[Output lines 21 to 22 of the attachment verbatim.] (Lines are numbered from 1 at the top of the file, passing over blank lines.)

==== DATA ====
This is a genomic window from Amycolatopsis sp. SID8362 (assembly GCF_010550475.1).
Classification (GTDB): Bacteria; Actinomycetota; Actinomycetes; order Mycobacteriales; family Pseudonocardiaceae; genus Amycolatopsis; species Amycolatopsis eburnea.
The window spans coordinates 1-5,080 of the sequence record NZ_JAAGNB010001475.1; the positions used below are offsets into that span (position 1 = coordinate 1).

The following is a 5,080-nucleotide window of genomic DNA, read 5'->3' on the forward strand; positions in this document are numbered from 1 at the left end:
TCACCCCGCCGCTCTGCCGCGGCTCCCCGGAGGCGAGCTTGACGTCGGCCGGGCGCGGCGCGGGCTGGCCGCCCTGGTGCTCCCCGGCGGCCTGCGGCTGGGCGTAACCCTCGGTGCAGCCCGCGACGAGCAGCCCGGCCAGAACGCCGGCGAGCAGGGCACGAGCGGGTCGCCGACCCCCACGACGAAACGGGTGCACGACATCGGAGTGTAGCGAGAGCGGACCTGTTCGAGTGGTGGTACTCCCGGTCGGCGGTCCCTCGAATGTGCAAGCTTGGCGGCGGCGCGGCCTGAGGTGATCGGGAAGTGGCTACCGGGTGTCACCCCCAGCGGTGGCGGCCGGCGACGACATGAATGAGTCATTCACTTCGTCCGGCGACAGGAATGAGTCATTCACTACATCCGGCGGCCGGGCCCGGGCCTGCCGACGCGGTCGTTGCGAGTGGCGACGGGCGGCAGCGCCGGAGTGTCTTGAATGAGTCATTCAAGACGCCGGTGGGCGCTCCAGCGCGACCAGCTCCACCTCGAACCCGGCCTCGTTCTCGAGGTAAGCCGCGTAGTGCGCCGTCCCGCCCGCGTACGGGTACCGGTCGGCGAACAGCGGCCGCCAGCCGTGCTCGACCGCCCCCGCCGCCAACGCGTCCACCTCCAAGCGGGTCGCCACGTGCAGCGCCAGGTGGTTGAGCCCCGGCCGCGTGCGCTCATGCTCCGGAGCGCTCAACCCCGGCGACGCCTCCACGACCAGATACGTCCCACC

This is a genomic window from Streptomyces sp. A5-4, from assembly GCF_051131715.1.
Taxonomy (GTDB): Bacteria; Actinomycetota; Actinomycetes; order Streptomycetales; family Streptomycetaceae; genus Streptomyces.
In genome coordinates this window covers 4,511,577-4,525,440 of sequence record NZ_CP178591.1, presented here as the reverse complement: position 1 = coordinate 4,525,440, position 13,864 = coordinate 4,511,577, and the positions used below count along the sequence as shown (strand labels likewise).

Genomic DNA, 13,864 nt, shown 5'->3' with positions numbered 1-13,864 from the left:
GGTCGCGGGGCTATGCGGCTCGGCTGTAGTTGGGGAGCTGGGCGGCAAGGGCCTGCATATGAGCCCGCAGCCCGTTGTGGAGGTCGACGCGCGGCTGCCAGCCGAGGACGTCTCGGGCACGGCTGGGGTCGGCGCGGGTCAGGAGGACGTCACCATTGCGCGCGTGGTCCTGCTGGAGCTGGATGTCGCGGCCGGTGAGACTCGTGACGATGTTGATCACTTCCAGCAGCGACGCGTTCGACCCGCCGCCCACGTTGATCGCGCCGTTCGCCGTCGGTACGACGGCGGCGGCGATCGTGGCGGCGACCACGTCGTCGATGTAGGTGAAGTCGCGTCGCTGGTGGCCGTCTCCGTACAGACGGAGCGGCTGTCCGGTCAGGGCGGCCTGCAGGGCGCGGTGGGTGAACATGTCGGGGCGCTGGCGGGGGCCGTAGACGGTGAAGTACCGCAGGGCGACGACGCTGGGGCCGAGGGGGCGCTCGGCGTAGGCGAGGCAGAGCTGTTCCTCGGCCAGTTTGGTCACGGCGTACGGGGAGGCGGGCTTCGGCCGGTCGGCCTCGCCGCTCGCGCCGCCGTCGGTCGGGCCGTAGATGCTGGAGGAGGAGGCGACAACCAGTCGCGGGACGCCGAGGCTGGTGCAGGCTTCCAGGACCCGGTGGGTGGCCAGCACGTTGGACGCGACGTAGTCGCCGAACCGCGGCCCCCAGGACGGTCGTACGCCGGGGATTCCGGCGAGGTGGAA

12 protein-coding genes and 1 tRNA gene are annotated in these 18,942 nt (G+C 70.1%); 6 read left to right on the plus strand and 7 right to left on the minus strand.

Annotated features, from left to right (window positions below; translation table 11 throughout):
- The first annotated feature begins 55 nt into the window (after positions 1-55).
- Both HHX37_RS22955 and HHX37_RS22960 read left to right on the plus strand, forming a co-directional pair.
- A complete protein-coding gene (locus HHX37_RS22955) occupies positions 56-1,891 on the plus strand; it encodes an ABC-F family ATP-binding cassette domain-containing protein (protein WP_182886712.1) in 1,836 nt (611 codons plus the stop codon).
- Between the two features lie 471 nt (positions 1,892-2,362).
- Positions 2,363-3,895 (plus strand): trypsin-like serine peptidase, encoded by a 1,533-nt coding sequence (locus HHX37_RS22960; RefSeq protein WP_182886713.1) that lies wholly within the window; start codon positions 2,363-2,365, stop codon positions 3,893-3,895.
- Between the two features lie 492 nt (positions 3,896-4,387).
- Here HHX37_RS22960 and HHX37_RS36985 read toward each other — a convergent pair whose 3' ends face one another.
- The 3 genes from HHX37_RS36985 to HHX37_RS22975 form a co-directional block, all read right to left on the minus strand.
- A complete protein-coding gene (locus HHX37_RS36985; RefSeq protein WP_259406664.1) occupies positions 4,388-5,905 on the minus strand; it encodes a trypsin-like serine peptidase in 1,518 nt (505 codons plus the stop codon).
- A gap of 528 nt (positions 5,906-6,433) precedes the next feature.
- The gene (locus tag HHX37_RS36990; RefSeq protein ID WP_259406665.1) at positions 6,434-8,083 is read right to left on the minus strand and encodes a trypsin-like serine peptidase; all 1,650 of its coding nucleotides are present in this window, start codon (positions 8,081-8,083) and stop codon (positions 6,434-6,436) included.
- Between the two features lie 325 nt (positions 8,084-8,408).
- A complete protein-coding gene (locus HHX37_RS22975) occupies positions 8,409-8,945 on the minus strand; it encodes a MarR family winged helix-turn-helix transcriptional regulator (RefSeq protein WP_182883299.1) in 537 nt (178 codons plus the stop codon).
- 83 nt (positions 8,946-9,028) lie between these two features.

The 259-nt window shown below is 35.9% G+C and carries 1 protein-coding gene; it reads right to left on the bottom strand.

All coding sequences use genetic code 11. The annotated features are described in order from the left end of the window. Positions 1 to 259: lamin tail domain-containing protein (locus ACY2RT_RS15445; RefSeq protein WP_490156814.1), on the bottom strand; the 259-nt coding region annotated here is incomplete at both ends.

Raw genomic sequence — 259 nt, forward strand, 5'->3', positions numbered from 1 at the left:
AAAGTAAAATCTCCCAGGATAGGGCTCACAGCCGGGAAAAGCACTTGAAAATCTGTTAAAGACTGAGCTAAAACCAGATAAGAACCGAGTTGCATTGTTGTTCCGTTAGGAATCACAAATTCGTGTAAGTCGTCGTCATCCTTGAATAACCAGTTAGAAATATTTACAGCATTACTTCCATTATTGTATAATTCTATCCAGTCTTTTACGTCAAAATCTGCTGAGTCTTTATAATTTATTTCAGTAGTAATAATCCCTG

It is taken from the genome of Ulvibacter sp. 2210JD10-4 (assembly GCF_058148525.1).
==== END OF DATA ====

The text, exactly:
- A complete protein-coding gene (locus HHX37_RS36985; RefSeq protein WP_259406664.1) occupies positions 4,388-5,905 on the minus strand; it encodes a trypsin-like serine peptidase in 1,518 nt (505 codons plus the stop codon).
- A gap of 528 nt (positions 5,906-6,433) precedes the next feature.